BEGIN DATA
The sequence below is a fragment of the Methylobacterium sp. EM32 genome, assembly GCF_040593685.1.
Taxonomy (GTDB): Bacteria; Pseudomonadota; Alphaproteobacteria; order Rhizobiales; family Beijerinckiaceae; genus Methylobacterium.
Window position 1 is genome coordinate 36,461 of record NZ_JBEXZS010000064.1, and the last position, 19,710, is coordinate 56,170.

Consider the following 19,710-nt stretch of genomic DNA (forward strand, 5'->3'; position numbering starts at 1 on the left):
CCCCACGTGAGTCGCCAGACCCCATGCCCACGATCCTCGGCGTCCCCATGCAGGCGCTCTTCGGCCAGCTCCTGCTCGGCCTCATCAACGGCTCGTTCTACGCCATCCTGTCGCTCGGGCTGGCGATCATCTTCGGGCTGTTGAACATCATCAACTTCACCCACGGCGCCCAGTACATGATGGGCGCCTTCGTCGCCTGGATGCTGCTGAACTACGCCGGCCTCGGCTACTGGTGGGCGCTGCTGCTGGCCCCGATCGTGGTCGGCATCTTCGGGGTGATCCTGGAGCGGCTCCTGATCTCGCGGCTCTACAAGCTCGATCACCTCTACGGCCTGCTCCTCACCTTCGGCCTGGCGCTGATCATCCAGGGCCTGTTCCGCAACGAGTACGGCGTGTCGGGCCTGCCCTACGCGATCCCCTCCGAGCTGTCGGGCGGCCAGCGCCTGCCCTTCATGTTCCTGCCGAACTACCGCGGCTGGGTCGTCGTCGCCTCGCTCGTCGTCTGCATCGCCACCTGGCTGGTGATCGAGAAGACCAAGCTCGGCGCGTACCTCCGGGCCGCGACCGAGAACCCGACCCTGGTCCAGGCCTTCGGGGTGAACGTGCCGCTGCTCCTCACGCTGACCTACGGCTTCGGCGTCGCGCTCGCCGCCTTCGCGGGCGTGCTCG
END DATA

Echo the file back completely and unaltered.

The sequence below is a fragment of the Methylobacterium sp. EM32 genome, assembly GCF_040593685.1.
Taxonomy (GTDB): Bacteria; Pseudomonadota; Alphaproteobacteria; order Rhizobiales; family Beijerinckiaceae; genus Methylobacterium.
Window position 1 is genome coordinate 36,461 of record NZ_JBEXZS010000064.1, and the last position, 19,710, is coordinate 56,170.

Consider the following 19,710-nt stretch of genomic DNA (forward strand, 5'->3'; position numbering starts at 1 on the left):
CCCCACGTGAGTCGCCAGACCCCATGCCCACGATCCTCGGCGTCCCCATGCAGGCGCTCTTCGGCCAGCTCCTGCTCGGCCTCATCAACGGCTCGTTCTACGCCATCCTGTCGCTCGGGCTGGCGATCATCTTCGGGCTGTTGAACATCATCAACTTCACCCACGGCGCCCAGTACATGATGGGCGCCTTCGTCGCCTGGATGCTGCTGAACTACGCCGGCCTCGGCTACTGGTGGGCGCTGCTGCTGGCCCCGATCGTGGTCGGCATCTTCGGGGTGATCCTGGAGCGGCTCCTGATCTCGCGGCTCTACAAGCTCGATCACCTCTACGGCCTGCTCCTCACCTTCGGCCTGGCGCTGATCATCCAGGGCCTGTTCCGCAACGAGTACGGCGTGTCGGGCCTGCCCTACGCGATCCCCTCCGAGCTGTCGGGCGGCCAGCGCCTGCCCTTCATGTTCCTGCCGAACTACCGCGGCTGGGTCGTCGTCGCCTCGCTCGTCGTCTGCATCGCCACCTGGCTGGTGATCGAGAAGACCAAGCTCGGCGCGTACCTCCGGGCCGCGACCGAGAACCCGACCCTGGTCCAGGCCTTCGGGGTGAACGTGCCGCTGCTCCTCACGCTGACCTACGGCTTCGGCGTCGCGCTCGCCGCCTTCGCGGGCGTGCTCG